The most notorious of Obama's associations is his spiritual mentor, Rev. Jeremiah Wright of the United Church of Christ. You can find samplings of why Rev. Wright's race-baiting, his crackpot anti-American conspiracy theories and his all-purpose loathing of this country have caused Obama so much justifiable grief at the following links * * * * *. Obama has written movingly of the impact that Wright's preaching had of shaking him from his agnosticism and leading him to Jesus, and I have no way of evaluating the sincerity of any of that, or for that matter criticizing the strange ways that men are brought to the Lord. But the overtly political nature of Wright's preaching was evident from the very beginning, starting when ""[a]s a young biracial man building a black identity, Obama found Wright's Afrocentrism appealing. The first time he visited the church, in 1985, he saw a 'Free South Africa' sign on the lawn." As he sat through years of Wright's fiery sermons, Obama could easily, at any time, have chosen to move on to a less divisive church (Protestants have no particular religious obligation to stay with any one preacher or congregation), but as the liberal magazine Salon explains, Obama had obvious political motives for coming to and staying with Rev. Wright:
[J]oining a black mega-church was also a quick way for a young man on the move on the South Side of Chicago to address some gaps in his resume.
Obama's political motivations for sidling up to Wright are evident in a 1988 essay by Obama touting the need to organize black churches:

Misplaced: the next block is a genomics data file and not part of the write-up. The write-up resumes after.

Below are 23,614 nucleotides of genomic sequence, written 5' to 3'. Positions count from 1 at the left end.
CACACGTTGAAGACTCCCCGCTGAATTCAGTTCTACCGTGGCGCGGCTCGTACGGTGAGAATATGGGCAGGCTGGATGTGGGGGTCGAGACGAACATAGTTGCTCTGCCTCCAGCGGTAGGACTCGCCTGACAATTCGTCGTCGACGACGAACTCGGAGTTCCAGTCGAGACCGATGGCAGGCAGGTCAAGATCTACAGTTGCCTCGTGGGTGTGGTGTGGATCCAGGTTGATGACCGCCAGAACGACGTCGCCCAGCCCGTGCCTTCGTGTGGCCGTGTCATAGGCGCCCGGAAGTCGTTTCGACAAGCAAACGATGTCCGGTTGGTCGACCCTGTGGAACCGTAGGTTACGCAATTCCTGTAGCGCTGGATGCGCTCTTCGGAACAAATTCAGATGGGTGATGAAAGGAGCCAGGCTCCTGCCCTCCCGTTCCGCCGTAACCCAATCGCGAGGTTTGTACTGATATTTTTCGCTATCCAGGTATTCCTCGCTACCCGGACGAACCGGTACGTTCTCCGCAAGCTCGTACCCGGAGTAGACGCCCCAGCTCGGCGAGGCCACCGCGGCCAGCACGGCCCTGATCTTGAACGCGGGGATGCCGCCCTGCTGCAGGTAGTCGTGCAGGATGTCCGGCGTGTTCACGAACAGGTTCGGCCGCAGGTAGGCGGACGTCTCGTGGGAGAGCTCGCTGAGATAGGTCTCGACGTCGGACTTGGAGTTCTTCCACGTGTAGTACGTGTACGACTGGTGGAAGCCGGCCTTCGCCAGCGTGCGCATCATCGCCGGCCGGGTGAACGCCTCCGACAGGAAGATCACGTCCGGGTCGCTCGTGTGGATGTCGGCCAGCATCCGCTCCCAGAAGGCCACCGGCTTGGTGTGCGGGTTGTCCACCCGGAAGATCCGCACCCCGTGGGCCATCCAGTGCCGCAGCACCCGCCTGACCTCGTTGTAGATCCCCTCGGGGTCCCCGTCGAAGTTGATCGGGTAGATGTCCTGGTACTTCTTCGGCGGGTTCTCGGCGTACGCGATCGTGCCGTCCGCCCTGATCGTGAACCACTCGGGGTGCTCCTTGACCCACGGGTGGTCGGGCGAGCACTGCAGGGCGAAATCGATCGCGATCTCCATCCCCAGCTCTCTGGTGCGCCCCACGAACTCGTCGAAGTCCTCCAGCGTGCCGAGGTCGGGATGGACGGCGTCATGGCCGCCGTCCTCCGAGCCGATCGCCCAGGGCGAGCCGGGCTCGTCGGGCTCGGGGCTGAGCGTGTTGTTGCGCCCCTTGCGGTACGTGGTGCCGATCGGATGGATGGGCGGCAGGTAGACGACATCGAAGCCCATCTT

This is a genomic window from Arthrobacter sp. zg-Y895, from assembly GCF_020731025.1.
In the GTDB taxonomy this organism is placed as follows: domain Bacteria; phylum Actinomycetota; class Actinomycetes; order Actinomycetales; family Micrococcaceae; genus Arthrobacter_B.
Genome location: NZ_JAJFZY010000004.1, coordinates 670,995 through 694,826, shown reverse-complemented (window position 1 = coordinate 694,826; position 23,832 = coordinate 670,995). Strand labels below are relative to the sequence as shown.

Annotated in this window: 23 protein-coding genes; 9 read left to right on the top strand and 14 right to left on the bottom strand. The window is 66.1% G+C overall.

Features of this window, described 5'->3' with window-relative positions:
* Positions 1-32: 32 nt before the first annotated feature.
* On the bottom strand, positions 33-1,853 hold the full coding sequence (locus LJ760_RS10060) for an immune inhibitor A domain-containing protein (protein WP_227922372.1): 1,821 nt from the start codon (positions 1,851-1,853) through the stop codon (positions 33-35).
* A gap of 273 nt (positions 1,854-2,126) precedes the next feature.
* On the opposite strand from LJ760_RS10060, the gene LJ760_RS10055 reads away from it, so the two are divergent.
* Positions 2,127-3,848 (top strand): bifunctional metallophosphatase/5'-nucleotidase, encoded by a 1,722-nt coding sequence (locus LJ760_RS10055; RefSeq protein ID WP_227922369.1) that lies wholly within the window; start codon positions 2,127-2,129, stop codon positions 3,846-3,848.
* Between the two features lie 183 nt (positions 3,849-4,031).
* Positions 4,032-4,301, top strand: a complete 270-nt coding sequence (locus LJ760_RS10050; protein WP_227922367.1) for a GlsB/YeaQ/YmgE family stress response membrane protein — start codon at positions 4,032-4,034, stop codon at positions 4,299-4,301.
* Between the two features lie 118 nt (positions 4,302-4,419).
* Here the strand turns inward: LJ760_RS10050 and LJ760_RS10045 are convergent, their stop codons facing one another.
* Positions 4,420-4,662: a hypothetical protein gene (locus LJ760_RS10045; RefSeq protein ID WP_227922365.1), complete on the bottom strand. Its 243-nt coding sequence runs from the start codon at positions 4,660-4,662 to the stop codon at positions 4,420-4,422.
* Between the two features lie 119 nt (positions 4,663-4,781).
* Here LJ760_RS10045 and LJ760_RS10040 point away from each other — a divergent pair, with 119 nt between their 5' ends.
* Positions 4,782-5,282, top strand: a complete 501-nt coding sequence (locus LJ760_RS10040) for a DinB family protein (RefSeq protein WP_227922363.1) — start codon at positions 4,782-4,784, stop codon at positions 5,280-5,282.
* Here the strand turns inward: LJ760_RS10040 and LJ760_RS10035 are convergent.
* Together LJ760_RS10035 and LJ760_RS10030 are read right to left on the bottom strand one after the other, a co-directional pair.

Possessing tremendous financial resources, membership, and-most important-values and biblical traditions that call for empowerment and liberation, the black church is clearly a slumbering giant in the political and economic landscape of cities like Chicago.
* * Indeed, far from being repelled by Wright's Manichean view of race relations, Obama himself sometimes took the posture of enforcer of strict racial solidarity in Chicago:
A Chicago Defender story of 1999 features a front-page picture of Obama beside the headline, "Obama: Illinois Black Caucus is broken." In the accompanying article, although Obama denies demanding that black legislators march in perfect lockstep, he expresses anger that black state senators have failed to unite for the purpose of placing a newly approved riverboat casino in a minority neighborhood. The failed casino vote, Obama argues, means that the black caucus "is broken and needs to unite for the common good of the African-American community." Obama continues, "The problem right now is that we don't have a unified agenda that's enforced back in the community and is clearly articulated. Everybody tends to be lone agents in these situations."
When the 2000 census revealed dramatic growth in Chicago's Hispanic and Asian populations alongside a decline in the number of African Americans, the Illinois black caucus was alarmed at the prospect that the number of blacks in the Illinois General Assembly might decline. At that point, Obama stepped to the forefront of the effort to preserve as many black seats as possible. The Defender quotes Obama as saying that, "while everyone agrees that the Hispanic population has grown, they cannot expand by taking African-American seats." As in the casino dispute, Obama stressed black unity, pushing a plan that would modestly increase the white, Hispanic, and Asian population in what would continue to be the same number of safe black districts. As Obama put it: "An incumbent African-American legislator with a 90 percent district may feel good about his reelection chances, but we as a community would probably be better off if we had two African-American legislators with 60 percent each."